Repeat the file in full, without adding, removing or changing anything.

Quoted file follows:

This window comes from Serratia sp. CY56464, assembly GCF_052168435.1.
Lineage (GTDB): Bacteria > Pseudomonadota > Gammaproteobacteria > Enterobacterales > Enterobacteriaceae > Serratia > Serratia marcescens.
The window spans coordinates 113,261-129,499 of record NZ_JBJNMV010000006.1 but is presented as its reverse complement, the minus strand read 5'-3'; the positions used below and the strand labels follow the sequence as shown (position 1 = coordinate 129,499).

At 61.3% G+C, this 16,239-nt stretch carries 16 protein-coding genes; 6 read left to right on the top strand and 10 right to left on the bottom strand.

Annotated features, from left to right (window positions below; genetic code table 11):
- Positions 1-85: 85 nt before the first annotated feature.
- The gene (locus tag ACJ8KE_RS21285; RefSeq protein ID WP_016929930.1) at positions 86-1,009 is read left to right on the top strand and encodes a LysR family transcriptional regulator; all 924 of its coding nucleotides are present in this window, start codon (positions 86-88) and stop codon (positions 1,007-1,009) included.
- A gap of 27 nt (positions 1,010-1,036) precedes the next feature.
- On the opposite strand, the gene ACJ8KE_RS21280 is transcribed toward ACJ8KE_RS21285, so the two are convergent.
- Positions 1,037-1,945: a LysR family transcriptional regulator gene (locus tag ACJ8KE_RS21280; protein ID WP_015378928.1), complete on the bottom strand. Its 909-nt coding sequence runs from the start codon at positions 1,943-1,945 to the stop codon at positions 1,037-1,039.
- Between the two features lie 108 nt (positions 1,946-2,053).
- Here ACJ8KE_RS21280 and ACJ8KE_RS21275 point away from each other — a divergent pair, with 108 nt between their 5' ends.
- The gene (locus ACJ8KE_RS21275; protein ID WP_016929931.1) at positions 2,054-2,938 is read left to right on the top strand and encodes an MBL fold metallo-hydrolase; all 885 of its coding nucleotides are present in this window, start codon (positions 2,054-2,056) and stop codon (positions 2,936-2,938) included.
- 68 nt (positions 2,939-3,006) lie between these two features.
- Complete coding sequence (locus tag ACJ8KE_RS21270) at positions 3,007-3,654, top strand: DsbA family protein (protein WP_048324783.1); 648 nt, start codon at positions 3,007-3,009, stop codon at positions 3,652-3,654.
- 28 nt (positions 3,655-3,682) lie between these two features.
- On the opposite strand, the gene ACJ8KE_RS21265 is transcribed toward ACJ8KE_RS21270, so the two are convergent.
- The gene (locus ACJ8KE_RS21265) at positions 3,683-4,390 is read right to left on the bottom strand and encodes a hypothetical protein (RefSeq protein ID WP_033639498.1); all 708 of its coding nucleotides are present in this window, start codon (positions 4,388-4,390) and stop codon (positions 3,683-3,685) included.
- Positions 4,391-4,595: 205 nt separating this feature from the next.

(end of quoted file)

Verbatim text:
This window comes from Serratia sp. CY56464, assembly GCF_052168435.1.
Lineage (GTDB): Bacteria > Pseudomonadota > Gammaproteobacteria > Enterobacterales > Enterobacteriaceae > Serratia > Serratia marcescens.
The window spans coordinates 113,261-129,499 of record NZ_JBJNMV010000006.1 but is presented as its reverse complement, the minus strand read 5'-3'; the positions used below and the strand labels follow the sequence as shown (position 1 = coordinate 129,499).

At 61.3% G+C, this 16,239-nt stretch carries 16 protein-coding genes; 6 read left to right on the top strand and 10 right to left on the bottom strand.

Annotated features, from left to right (window positions below; genetic code table 11):
- Positions 1-85: 85 nt before the first annotated feature.
- The gene (locus tag ACJ8KE_RS21285; RefSeq protein ID WP_016929930.1) at positions 86-1,009 is read left to right on the top strand and encodes a LysR family transcriptional regulator; all 924 of its coding nucleotides are present in this window, start codon (positions 86-88) and stop codon (positions 1,007-1,009) included.
- A gap of 27 nt (positions 1,010-1,036) precedes the next feature.
- On the opposite strand, the gene ACJ8KE_RS21280 is transcribed toward ACJ8KE_RS21285, so the two are convergent.
- Positions 1,037-1,945: a LysR family transcriptional regulator gene (locus tag ACJ8KE_RS21280; protein ID WP_015378928.1), complete on the bottom strand. Its 909-nt coding sequence runs from the start codon at positions 1,943-1,945 to the stop codon at positions 1,037-1,039.
- Between the two features lie 108 nt (positions 1,946-2,053).
- Here ACJ8KE_RS21280 and ACJ8KE_RS21275 point away from each other — a divergent pair, with 108 nt between their 5' ends.
- The gene (locus ACJ8KE_RS21275; protein ID WP_016929931.1) at positions 2,054-2,938 is read left to right on the top strand and encodes an MBL fold metallo-hydrolase; all 885 of its coding nucleotides are present in this window, start codon (positions 2,054-2,056) and stop codon (positions 2,936-2,938) included.
- 68 nt (positions 2,939-3,006) lie between these two features.
- Complete coding sequence (locus tag ACJ8KE_RS21270) at positions 3,007-3,654, top strand: DsbA family protein (protein WP_048324783.1); 648 nt, start codon at positions 3,007-3,009, stop codon at positions 3,652-3,654.
- 28 nt (positions 3,655-3,682) lie between these two features.
- On the opposite strand, the gene ACJ8KE_RS21265 is transcribed toward ACJ8KE_RS21270, so the two are convergent.
- The gene (locus ACJ8KE_RS21265) at positions 3,683-4,390 is read right to left on the bottom strand and encodes a hypothetical protein (RefSeq protein ID WP_033639498.1); all 708 of its coding nucleotides are present in this window, start codon (positions 4,388-4,390) and stop codon (positions 3,683-3,685) included.
- Positions 4,391-4,595: 205 nt separating this feature from the next.